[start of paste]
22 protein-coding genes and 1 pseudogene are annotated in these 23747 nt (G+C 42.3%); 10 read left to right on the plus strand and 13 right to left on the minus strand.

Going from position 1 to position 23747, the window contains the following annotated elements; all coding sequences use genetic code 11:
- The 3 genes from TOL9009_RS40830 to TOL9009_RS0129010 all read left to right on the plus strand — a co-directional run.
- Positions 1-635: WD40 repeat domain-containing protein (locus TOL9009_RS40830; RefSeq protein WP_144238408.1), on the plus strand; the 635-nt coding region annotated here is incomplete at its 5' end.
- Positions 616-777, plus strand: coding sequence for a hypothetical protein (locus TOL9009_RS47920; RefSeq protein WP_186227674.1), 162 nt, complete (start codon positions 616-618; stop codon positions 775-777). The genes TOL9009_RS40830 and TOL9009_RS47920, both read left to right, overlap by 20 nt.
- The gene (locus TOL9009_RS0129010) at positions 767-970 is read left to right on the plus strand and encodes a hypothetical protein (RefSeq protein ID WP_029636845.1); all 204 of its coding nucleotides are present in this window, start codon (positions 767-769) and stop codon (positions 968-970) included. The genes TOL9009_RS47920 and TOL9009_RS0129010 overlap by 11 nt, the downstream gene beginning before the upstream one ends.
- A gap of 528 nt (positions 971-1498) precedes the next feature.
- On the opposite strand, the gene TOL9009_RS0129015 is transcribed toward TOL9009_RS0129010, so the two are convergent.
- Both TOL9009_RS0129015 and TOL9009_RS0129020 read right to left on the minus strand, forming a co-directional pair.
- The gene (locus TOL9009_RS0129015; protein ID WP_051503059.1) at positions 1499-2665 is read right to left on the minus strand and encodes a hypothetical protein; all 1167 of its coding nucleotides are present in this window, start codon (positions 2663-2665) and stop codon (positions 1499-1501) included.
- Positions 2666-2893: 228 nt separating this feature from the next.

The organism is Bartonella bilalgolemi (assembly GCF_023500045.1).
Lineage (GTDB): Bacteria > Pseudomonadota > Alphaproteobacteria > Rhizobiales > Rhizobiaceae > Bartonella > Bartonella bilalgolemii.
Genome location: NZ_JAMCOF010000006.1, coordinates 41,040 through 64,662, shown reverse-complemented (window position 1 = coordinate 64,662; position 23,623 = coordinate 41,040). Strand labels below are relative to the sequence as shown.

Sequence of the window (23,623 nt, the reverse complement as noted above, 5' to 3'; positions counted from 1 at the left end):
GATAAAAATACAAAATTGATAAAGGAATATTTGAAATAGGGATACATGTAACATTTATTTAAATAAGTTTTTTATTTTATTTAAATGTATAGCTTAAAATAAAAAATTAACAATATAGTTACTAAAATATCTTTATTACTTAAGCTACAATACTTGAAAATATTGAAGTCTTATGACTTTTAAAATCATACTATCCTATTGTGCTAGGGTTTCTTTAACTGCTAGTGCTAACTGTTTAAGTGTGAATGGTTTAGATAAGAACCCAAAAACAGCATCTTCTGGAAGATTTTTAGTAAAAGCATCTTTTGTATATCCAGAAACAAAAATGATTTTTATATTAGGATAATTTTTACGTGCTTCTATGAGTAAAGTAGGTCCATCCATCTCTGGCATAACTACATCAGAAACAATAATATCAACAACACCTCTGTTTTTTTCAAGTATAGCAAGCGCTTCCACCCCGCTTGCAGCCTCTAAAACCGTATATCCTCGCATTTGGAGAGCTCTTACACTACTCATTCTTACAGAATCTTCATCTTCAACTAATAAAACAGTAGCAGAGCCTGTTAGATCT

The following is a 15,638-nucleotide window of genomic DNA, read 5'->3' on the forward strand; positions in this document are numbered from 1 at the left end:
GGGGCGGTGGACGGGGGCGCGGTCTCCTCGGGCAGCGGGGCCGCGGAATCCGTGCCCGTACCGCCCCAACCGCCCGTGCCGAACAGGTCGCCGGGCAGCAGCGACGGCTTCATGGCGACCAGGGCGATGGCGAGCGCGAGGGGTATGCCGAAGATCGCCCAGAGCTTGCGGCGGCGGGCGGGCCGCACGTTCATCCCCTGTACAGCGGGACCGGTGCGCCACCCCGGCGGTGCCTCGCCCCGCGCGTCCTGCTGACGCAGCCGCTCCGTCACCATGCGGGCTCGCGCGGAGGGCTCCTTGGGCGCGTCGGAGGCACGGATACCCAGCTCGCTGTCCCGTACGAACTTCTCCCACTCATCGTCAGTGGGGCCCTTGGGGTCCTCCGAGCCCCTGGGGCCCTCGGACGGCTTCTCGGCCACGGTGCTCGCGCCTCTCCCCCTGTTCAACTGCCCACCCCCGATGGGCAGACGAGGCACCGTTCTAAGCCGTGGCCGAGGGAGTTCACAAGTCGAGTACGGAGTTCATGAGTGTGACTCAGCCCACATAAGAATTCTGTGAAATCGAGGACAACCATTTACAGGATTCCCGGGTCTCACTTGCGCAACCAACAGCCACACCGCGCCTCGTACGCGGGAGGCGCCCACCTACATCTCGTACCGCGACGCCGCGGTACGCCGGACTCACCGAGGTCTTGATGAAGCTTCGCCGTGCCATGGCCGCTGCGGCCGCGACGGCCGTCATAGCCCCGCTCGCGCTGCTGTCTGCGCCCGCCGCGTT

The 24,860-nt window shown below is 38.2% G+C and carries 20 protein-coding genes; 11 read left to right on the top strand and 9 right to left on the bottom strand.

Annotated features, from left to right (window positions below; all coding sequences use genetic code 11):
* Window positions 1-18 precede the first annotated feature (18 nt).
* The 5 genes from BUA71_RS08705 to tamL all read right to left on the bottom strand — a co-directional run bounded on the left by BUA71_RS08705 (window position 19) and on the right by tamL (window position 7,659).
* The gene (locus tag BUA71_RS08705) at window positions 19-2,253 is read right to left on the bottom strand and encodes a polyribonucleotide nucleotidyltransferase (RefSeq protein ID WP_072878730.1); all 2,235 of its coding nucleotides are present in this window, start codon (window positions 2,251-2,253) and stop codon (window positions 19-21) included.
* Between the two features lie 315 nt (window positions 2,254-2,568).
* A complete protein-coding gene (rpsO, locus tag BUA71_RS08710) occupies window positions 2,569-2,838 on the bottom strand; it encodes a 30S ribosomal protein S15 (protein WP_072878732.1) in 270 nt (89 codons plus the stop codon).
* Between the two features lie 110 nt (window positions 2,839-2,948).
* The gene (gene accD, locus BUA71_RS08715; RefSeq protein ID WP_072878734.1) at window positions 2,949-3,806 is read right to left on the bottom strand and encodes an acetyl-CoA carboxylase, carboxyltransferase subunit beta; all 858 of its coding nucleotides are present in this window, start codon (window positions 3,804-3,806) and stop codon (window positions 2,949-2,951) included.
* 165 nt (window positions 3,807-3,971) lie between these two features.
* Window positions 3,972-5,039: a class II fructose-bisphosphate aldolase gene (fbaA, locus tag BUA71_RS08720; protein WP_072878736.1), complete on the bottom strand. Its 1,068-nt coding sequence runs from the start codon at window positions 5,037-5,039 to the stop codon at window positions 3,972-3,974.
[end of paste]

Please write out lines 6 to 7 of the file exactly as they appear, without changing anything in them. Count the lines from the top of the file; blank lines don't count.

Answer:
- The gene (locus TOL9009_RS0129010) at positions 767-970 is read left to right on the plus strand and encodes a hypothetical protein (RefSeq protein ID WP_029636845.1); all 204 of its coding nucleotides are present in this window, start codon (positions 767-769) and stop codon (positions 968-970) included. The genes TOL9009_RS47920 and TOL9009_RS0129010 overlap by 11 nt, the downstream gene beginning before the upstream one ends.
- A gap of 528 nt (positions 971-1498) precedes the next feature.